Opinion

Council’s inaction a crying shame

THE WESTMINSTER CITY COUNCIL’S inaction may put municipal finances into a downward spiral (Pexels photo).

If the people of Westminster had but one face, they might have buried it in their hands watching Monday’s special meeting of the city council.

In a performance that drew a big black line under the term “dysfunctional,” the council spent two hours and more showing just what’s been wrong with this city’s government not just for years, but decades.

But enough hand-wringing. Let’s cut to the chase. Westminster, a city of nearly 100,000 people, with a history dating back 150 years, is close to being broke and if no real leaders step up, it might just eventually join Orange County communities like McPherson, Olive and Smeltzer which couldn’t meet the challenges of their times.

The proximate cause of all this crepe-hanging is the inability of the council to address an impending disaster. Not too long ago, the city had to lay off a third of its work force as it recoiled from the effects of the Great Recession and a crippled tax base.

Catastrophe was fended off for a while when voters approved a 1-cent sales tax hike with a six-year term that will expire in 2022. But even with that boost, Westminster has been called upon to plug the budget with raids on reserves. The coronavirus pandemic has made a bad situation worse.

Called into a special meeting at 1 p.m. on Monday – with scant public notification – the council was given a last-minute chance to rescue the city from a sea of red ink. On the agenda was the placing on the Nov. 3 ballot an extension of 2016’s Measure SS tax increase, enhanced to 1.5 cents and with no “sunset” clause.

Interim City Manager Sherry Johnson pointed out that the deadline for putting the tax matter before voters was almost past, and that if action weren’t taken, the city would face the eventual prospect of massive layoffs and potential bankruptcy.

But none of that moved the council members. Not one member said a word. Mayor Tri Ta repeatedly asked if anyone had a comment or wanted to make a motion. Silence. He was seconds away from adjourning the meeting with no action and almost no speech.

Councilmember Kimberly Ho finally spoke up, saying through tears “I don’t want to see any more layoffs.”  After some back-and-forth and too many questions, the final decision was whether to ask voters to simply keep the 1-cent levy without a sunset.

The council was warned that even that might not answer the financial challenges, which are potentially worsening by the unknown path of the COVID-19 health crisis.

Even though the council was not being asked to approve a tax, but instead to allow the public the choice on whether to do so, forthright action was impossible. A four-fifths vote was needed, and with Ta abstaining and Councilmember Tai Do voting no, the last best chance to steer the municipal ship of state away from the rocks passed fast and quiet.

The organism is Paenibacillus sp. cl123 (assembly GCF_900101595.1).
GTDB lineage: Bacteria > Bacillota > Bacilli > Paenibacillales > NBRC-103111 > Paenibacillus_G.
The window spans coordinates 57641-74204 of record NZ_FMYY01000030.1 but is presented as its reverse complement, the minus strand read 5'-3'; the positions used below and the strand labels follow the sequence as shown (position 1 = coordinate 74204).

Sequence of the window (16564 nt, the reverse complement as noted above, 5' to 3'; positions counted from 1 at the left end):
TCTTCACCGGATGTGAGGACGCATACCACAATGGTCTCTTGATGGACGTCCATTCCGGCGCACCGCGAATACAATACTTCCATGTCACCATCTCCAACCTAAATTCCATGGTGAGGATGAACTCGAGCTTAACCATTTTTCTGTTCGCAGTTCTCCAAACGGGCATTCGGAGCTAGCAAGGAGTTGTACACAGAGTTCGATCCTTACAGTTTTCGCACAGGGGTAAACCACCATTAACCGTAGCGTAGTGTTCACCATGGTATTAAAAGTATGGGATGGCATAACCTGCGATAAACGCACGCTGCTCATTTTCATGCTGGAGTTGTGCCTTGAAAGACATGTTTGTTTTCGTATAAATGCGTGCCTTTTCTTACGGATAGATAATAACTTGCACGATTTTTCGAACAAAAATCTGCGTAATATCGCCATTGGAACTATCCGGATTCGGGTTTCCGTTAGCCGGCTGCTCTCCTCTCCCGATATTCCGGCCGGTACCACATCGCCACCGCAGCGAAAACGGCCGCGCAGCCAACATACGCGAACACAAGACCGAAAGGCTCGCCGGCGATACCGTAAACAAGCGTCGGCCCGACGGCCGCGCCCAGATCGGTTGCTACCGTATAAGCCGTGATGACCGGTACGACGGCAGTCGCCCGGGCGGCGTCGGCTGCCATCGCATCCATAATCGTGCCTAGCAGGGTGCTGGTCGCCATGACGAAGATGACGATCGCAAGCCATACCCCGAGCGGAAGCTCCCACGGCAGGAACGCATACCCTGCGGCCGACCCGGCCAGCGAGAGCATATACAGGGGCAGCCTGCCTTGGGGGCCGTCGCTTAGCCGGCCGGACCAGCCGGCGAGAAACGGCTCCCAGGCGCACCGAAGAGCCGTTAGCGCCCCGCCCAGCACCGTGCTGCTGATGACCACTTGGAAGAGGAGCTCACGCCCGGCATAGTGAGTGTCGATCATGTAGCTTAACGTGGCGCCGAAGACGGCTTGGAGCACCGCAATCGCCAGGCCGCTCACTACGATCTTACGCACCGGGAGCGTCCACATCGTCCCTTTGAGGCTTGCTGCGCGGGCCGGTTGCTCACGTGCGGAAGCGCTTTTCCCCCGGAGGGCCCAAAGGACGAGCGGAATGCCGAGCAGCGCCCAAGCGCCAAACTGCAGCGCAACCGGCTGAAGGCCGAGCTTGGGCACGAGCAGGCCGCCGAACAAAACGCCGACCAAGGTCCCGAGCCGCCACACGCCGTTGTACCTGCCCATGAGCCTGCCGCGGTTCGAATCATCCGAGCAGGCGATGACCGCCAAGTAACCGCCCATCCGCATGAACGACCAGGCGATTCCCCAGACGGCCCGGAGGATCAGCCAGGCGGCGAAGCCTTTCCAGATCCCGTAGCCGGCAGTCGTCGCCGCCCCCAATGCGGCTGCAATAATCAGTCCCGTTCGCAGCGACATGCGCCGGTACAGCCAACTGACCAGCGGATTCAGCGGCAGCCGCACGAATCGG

It’s tough to determine whether this sorry outcome came from political fears or knee-jerk reaction to the very word “tax” or both, but it represents the latest in a series of blows from Westminster leadership and the outside world.

  • After Westminster Mall opened in 1974, some councilmembers were so confident that the sales tax revenue would float the city to eternal prosperity, they arranged to lower the local property tax rates to among the lowest in the state. It can now only be changed by the State of California.
  • In 1978 California voters approved Proposition 13, which froze such rates, leaving Westminster at a permanent disadvantage if sales tax revenue slumped.
  • The Great Recession of 2008 (and onward) and the downward trajectory of the aging Mall led to massive city layoffs. The possibility of ending the city police force was raised. An immediate implosion was staved off by Measure SS, but the six-year term of the tax just kicked the can down the road. Even if the city is able to revive SS (or its successor) in 2022, the revenue wouldn’t start to flow until April of 2023. Economists are predicting that the national economy won’t be revived fully for two or three more years, even if the pandemic were reined in relatively soon.

There may be a solution out there, but with this outcome, maybe Kimberly Ho had the right idea. Just bury your face in your hands and cry.

Jim Tortolano’s  Retorts is posted on Wednesdays. 

 

 

 

2 replies »

  1. “Members of the City Council, please let the residents decide whether or not we want to vote for this tax measure. We do not want to see city services reduced, and by not putting this measure on the ballot, you will take away the citizens’ rights to make their own decisions. You are on the City Council to represent your constituents and their concerns, not make blanket decisions for them. Thank you for taking my comments into consideration.

    • Today’s second “Special Meeting” was equally maddening, with Tai Do again voting No and the Mayor abstaining. They are both political cowards for refusing to offer the people explanations for their positions.

      Could they both be waiting for Biden to step in and implement massive social programs to revive the economy and get people working again as President Franklin Roosevelt did after being elected in the 1930s?

      Or what this week nothing more than political brinksmanship?

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